“The saying is trustworthy and I want you to insist on these things so that those who have believed in God may be careful to devote themselves to good works. These things are excellent and profitable for people. But avoid foolish controversies, genealogies, dissensions, and quarrels about the Law for they are unprofitable and worthless.” Titus 3:8-9
A very reasonable pair of statements. But I think I can see where I could run off the rails from the rest of the Scriptures if all I did was to adhere to these instructions.
There is a theological term somewhere that declares the Bible is the Word of God as a whole-Scripture doesn’t argue with itself or will present contrary directives or principles. For example, the Doctrine of Election: Scripture says “Man: Choose” in some places and “God chooses” in others. Because both are stated or implied in Scripture, both are true-neither are exclusive of each other and neither can be explained away to only one principle through mental and verbal gymnastics.
Here is another sort of place. Devote yourself to good works; don’t argue about the Bible and theology. Doesn’t quite say that but I have found some over the years that embrace this fiercely. “What I believe is mine alone-the Bible says “devote myself to good works” and that is what I am going to do. What I believe isn’t up for me to discuss.”
What it has devolved to is just “doing good works” for some folks. But is that all the Holy Spirit wants us to do?
The answer I think is “no” but there is a “yes” in there as well. I can succumb to trusting in good works and deceiving myself. I can also succumb to not doing good works and end up just as deceived.
Scripture is adamant about learning and fortifying ourselves about and with the Scriptures. The Scriptures imply reading and learning all of our lives, simply because there is so much of God to learn about. We should let the scriptures be “more desired than gold” even a lot of fine gold (Ps 19:10). The Word of God and its study makes us wise, knowledgeable, and discerning-able to see things to avoid from a distance and to provide wisdom to men.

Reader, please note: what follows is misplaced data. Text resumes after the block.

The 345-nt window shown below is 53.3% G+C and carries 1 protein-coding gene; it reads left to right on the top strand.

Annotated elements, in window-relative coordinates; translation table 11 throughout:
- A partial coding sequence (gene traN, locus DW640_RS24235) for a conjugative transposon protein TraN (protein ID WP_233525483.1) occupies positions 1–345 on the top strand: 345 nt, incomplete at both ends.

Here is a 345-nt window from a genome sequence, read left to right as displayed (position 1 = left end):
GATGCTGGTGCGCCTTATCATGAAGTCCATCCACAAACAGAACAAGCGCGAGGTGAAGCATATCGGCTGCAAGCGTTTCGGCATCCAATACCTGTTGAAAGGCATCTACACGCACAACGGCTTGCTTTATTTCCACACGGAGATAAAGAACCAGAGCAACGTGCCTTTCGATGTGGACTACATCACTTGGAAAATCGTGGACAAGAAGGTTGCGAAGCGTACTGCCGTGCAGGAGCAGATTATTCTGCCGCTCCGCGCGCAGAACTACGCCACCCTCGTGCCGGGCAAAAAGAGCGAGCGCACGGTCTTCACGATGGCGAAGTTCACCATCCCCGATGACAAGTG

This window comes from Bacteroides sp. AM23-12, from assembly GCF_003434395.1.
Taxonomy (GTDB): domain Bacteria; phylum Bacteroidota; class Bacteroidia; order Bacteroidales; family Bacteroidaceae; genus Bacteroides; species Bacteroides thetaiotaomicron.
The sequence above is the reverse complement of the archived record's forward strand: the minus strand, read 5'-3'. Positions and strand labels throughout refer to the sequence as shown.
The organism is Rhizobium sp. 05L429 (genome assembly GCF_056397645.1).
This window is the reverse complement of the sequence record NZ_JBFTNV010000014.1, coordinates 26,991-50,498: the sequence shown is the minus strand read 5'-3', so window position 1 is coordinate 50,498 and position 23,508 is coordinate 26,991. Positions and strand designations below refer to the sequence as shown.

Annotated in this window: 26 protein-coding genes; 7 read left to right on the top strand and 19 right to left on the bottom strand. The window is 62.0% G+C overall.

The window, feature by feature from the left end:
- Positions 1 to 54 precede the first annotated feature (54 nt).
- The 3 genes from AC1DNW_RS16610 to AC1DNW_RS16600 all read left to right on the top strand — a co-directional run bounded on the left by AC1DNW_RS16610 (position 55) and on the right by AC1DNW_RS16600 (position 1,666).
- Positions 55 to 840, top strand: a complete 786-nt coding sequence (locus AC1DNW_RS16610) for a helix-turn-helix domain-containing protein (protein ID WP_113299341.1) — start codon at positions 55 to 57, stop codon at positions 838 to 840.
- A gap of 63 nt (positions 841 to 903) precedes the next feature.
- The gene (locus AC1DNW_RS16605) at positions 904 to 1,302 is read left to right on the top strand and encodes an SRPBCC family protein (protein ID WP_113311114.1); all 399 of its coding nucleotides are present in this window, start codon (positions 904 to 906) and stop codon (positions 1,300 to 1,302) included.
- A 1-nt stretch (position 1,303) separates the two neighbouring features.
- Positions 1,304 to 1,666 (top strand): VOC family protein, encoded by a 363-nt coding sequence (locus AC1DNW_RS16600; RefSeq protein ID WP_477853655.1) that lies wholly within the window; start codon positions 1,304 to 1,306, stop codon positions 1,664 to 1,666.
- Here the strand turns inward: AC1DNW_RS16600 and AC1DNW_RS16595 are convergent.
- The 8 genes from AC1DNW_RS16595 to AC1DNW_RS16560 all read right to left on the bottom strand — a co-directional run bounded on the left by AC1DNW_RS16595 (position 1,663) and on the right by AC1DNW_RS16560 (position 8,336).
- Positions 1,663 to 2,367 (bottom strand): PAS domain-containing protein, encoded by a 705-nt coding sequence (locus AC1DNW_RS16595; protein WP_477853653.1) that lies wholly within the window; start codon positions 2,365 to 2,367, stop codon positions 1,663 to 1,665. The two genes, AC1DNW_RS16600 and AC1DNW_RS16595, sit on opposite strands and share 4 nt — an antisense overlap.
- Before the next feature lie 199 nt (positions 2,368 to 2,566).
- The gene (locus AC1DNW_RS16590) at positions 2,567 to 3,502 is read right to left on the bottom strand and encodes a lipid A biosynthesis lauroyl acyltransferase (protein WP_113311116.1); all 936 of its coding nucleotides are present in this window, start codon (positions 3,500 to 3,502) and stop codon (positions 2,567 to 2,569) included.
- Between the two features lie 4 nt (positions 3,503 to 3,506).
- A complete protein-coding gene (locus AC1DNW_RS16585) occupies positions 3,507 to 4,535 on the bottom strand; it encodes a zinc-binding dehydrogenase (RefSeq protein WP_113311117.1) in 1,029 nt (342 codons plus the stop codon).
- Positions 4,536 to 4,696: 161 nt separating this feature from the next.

But…if we let it stop at the desk we are not well rounded men of God…neither if we stop at the broom, hammer, or chain fence puller. Our hands (and other parts of our body) are meant to do the works that He has appointed us to do-parallel with the above paragraph about studying. While it may be singularly focused for a season, work and study/study and work are two halves of the Whole. So sweat and effort is also a part of being a Christian. I am an older and fatter guy now and the body isn’t what it used to be. But works are a broad area to play in. Service to my wife is works. Denying myself in favor of another are works. Making an effort to call, encourage, write notes, and discern a need, etc. are good works.
Lastly: Avoid discussing (arguing) those things that Paul mentions in Verse 9. But do yourself a favor and figure out why you should avoid them from a trusted, mature, wise man of God in your midst.
God: You know that I have enjoyed a good argument now and then. And then, You illuminated my heart and mind to see the folly of my ways. Flowery, huh? Facts are that You showed that I was just banging my head against the wall, feeding my own ego, arguing just to get the thrill of the kill-and not accomplishing a darn thing towards Your Kingdom. Thank you for letting me see that and placing that Biblical reasoning firmly in the frame of the Gospel. AMEN.